Tuesday, July 16, 2013

“And perhaps there is a limit to the grieving that the human heart can do. As when one adds salt to a tumbler of water, there comes a point where simply no more will be absorbed.” ― Sarah Waters, The Little Stranger

"The subliminal mind has many dark, unhappy corners, after all. Imagine something loosening itself from one of those dark corners. Let's call it a--a germ. And let's say conditions prove right for that germ to develop--to grow, like a child in the womb. What would this little stranger grow into? A sort of shadow-self, perhaps: a Caliban, a Mr Hyde. A creature motivated by all the nasty impulses and hungers the conscious mind had hoped to keep hidden away: things like envy, and malice, and frustration..." ― Sarah Waters, The Little Stranger

Those of you who are partial to a little Downton Abbey may quite like this spooky piece of fiction. This book is set shortly after the first world war. We're introduced to an England that is licking its wounds, an England that has been victorious but found themselves in a worse state than during the war. The festivities have passed and the sons of Britain have made their slow way back.

Waters introduces us to an old aristocratic family. A family that is falling apart. Their estate is crumbling around them, they have no money left and the Master of the house is the only man and has come back from the war with nervous problems and probably post-traumatic stress disorder. 

The Audiobook
I was pleasantly surprised by the narrator in this novel. It was narrated by Simon Vance, and I honestly felt that I wouldn't be able to enjoy his narration. He is a well paced, even quite slow but he does the voices pretty well and I found his voice to be perfectly suited to the voice of Dr Faraday. I'm not sure that he will be everybody's cup of tea, but I was whisked away to post-war England!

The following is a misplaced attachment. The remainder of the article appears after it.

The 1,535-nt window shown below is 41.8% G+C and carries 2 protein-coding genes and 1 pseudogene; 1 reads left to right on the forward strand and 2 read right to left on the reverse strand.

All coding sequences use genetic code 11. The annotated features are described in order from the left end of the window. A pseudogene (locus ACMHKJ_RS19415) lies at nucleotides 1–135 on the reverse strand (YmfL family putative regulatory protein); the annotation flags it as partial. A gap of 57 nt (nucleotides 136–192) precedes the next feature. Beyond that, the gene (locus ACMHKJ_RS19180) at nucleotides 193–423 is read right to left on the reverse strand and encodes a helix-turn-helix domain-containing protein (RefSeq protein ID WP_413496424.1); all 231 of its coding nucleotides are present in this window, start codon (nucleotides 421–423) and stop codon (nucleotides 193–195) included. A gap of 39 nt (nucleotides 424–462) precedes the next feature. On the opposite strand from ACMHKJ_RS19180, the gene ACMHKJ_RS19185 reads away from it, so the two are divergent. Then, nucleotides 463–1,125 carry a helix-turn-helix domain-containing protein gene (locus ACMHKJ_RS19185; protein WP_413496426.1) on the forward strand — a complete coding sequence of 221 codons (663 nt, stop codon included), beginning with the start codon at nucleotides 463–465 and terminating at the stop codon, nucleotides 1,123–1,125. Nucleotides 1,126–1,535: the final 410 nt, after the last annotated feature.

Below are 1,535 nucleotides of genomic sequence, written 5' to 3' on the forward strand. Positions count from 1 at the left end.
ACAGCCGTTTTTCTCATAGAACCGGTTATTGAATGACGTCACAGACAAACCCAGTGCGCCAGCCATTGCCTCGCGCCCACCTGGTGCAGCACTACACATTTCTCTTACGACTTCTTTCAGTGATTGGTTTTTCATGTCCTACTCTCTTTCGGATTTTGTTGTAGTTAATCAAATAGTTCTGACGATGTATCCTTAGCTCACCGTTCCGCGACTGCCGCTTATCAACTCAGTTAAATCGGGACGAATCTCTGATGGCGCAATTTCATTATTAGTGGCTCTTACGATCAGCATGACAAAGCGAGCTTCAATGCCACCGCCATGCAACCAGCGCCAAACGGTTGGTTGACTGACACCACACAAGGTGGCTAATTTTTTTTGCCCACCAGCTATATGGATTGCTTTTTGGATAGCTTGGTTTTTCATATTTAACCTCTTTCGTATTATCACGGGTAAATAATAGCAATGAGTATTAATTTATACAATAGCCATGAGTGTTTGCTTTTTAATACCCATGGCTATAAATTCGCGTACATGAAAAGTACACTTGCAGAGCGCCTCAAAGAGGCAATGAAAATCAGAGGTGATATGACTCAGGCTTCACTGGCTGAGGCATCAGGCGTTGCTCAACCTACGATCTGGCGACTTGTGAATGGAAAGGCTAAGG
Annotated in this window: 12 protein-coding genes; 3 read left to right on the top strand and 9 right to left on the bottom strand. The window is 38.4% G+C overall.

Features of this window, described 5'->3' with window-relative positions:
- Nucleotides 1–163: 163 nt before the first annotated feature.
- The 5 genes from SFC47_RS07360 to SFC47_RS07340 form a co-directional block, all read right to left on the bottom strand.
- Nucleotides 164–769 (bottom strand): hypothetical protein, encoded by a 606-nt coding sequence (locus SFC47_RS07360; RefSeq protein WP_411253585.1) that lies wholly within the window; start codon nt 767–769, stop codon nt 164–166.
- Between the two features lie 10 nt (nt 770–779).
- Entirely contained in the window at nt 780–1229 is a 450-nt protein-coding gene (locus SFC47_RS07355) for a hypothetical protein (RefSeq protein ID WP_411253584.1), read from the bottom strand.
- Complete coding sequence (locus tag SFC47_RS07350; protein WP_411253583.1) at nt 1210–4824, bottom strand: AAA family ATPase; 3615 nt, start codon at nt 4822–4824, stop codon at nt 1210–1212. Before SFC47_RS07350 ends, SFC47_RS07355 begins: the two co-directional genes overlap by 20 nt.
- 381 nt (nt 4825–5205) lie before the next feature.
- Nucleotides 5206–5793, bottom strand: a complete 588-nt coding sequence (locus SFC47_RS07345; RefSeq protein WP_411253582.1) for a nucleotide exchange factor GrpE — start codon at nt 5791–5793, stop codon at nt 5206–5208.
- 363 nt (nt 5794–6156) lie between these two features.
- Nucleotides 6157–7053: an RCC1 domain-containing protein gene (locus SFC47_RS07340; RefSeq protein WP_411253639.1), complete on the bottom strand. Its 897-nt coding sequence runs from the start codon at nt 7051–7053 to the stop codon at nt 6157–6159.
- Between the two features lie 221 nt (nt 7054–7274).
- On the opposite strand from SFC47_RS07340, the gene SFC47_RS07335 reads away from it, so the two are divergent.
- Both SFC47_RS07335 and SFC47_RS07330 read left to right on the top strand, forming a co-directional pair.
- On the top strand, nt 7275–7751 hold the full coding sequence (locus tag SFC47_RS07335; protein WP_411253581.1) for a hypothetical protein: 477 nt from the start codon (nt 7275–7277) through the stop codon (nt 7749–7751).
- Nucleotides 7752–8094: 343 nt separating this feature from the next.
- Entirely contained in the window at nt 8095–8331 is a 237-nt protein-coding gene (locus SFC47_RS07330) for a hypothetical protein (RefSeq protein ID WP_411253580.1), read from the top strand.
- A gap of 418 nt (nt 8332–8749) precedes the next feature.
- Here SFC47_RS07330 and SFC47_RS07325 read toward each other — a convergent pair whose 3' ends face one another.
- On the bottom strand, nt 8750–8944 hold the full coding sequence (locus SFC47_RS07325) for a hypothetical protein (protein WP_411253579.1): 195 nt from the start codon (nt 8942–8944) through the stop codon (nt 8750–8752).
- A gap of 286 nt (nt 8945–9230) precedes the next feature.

The Story

This is a story written, at least in my opinion, in the 19th Century Gothic vein. I've seen much discussion with people disputing this, but although the setting is a modern one, I feel that Waters uses conventions that are so recurrent in the genre. Conventions such as pathetic fallacy and personifcation (the attribution of human feelings upon inanimate objects or animals), weather features greatly within this novel as does the personification of the crumbling house. We are introduced to Dr Faraday who is the narrator of the novel and so the once removed narrator we often find in Gothic novels eg. Dracula, Wuthering Heights, The Woman in Black etc. Dreams also feature within the novel (which may also be a clue to the ending... but shhhhh... I can't give anything away!) as they do in pretty much every Gothic novel I've read. Ambiguity, a feeling of dread, the supernatural and damsel in distress are all found within this novel, and so I'll contest that this is a Gothic novel and that it does mimic literature from the 19thC. 

Anywho... now that my false little essay is done, I'll move on! Haha!

So, we have the narrator Dr. Faraday from a working class background. His parents worked hard to make sure he could go to a fantastic university and become a doctor. Although Dr Faraday is a successful doctor he is aware that he has been unable to break in to treating the gentry. 

His chance comes though, when an emergency at Hundreds Hall calls him out. The house had once been an important part of the community but the war had left both the family and the estate in tatters, not to mention the class system and society in general. Dr Faraday's mother had previously been employed at the house and so he has memories of visiting it as a child. Now though, as an adult, he returns to the hall and becomes close to the family.